What is Robert Wright’s basic view?
Robert Wright is reliably vulgar. He shows us how it’s done in a throwaway little piece in The American Prospect – one that’s smug, thought-free and pandering all at once. Rather like a piece of political advertising.
He didn’t like nerds when he was in high school. (No, I bet he didn’t.) Then somebody told him about B F Skinner.
As intellectuals go, Skinner was pretty dismissive of intellectuals — at least the ones who blathered unproductively about “freedom” and “dignity,” the ones he considered insufficiently hard-nosed and scientific.
Look, he said, people are animals. Kind of like laboratory rats, except taller.
And I stopped trying to read it. What a cheap mind, what an impoverished vocabulary, what a stale way of writing and thinking.
He became “an ardent Skinnerian.” He would. If you don’t read many books or learn about many ideas, you’re vulnerable to bad ones. If he had known more nerds in high school he might be a less bumptious writer today.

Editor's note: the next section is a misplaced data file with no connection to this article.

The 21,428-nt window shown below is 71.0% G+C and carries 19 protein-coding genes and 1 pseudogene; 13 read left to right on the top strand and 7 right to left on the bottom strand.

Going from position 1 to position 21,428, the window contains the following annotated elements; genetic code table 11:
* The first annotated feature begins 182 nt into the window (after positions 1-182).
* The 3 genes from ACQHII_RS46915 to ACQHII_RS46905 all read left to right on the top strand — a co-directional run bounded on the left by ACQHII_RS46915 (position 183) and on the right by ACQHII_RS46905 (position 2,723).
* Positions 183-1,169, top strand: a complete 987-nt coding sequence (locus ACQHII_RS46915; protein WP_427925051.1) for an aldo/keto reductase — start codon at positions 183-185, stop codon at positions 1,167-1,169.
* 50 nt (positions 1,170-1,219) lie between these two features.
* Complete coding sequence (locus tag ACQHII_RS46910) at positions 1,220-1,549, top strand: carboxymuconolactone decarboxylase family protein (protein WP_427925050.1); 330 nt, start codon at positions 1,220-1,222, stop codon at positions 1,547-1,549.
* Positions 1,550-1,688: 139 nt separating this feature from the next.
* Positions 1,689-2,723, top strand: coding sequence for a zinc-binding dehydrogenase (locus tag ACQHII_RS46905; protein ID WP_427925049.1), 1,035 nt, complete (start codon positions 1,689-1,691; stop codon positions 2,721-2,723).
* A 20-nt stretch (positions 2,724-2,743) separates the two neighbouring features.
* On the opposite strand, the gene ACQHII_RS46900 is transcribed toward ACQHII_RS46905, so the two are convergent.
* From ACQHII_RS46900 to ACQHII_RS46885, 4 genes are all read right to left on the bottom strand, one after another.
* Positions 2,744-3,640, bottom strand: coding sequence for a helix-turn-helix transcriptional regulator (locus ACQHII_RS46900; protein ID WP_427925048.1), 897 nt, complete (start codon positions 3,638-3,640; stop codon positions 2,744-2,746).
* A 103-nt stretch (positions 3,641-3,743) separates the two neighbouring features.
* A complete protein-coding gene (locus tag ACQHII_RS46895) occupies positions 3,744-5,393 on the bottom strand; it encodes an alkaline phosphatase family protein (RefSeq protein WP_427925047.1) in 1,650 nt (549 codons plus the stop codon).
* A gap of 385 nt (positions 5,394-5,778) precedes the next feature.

He sums up with a punchy final paragraph.
I’ve held on to the essential spirit of Skinner — which, I now see, was also the spirit of my father. By that I don’t mean anti-intellectualism as much as a bedrock pragmatism. Got a problem? Analyze it as cleanly as possible, and then, having seen its roots, solve it. And don’t waste time dropping the names of any fancy French philosophers. This is still my basic view.
Good, isn’t it – he’s so pragmatic and so butch that he hasn’t got time for pronouns, but he does have enough time to sneer at the very idea of French philosophers – “fancy” ones at that. He sounds like a parody of Archie Bunker.